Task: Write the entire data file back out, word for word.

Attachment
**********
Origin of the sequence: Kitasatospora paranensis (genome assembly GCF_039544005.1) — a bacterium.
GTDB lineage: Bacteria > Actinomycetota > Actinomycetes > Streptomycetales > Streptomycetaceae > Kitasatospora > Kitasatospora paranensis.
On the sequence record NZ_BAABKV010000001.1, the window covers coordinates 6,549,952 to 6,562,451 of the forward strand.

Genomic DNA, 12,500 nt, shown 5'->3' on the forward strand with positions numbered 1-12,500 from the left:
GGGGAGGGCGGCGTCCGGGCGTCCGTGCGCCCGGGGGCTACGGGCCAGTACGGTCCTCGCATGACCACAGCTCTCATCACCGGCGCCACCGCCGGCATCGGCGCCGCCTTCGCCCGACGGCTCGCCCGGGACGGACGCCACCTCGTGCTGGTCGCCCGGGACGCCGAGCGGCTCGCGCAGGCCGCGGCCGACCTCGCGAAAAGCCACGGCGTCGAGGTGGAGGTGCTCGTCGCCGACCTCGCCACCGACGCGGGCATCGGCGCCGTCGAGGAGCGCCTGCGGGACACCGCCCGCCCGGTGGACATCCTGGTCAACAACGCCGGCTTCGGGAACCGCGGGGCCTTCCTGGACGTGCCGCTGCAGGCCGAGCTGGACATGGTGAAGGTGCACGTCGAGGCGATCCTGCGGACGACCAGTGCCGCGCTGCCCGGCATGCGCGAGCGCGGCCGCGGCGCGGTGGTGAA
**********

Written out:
Origin of the sequence: Kitasatospora paranensis (genome assembly GCF_039544005.1) — a bacterium.
GTDB lineage: Bacteria > Actinomycetota > Actinomycetes > Streptomycetales > Streptomycetaceae > Kitasatospora > Kitasatospora paranensis.
On the sequence record NZ_BAABKV010000001.1, the window covers coordinates 6,549,952 to 6,562,451 of the forward strand.

Genomic DNA, 12,500 nt, shown 5'->3' on the forward strand with positions numbered 1-12,500 from the left:
GGGGAGGGCGGCGTCCGGGCGTCCGTGCGCCCGGGGGCTACGGGCCAGTACGGTCCTCGCATGACCACAGCTCTCATCACCGGCGCCACCGCCGGCATCGGCGCCGCCTTCGCCCGACGGCTCGCCCGGGACGGACGCCACCTCGTGCTGGTCGCCCGGGACGCCGAGCGGCTCGCGCAGGCCGCGGCCGACCTCGCGAAAAGCCACGGCGTCGAGGTGGAGGTGCTCGTCGCCGACCTCGCCACCGACGCGGGCATCGGCGCCGTCGAGGAGCGCCTGCGGGACACCGCCCGCCCGGTGGACATCCTGGTCAACAACGCCGGCTTCGGGAACCGCGGGGCCTTCCTGGACGTGCCGCTGCAGGCCGAGCTGGACATGGTGAAGGTGCACGTCGAGGCGATCCTGCGGACGACCAGTGCCGCGCTGCCCGGCATGCGCGAGCGCGGCCGCGGCGCGGTGGTGAA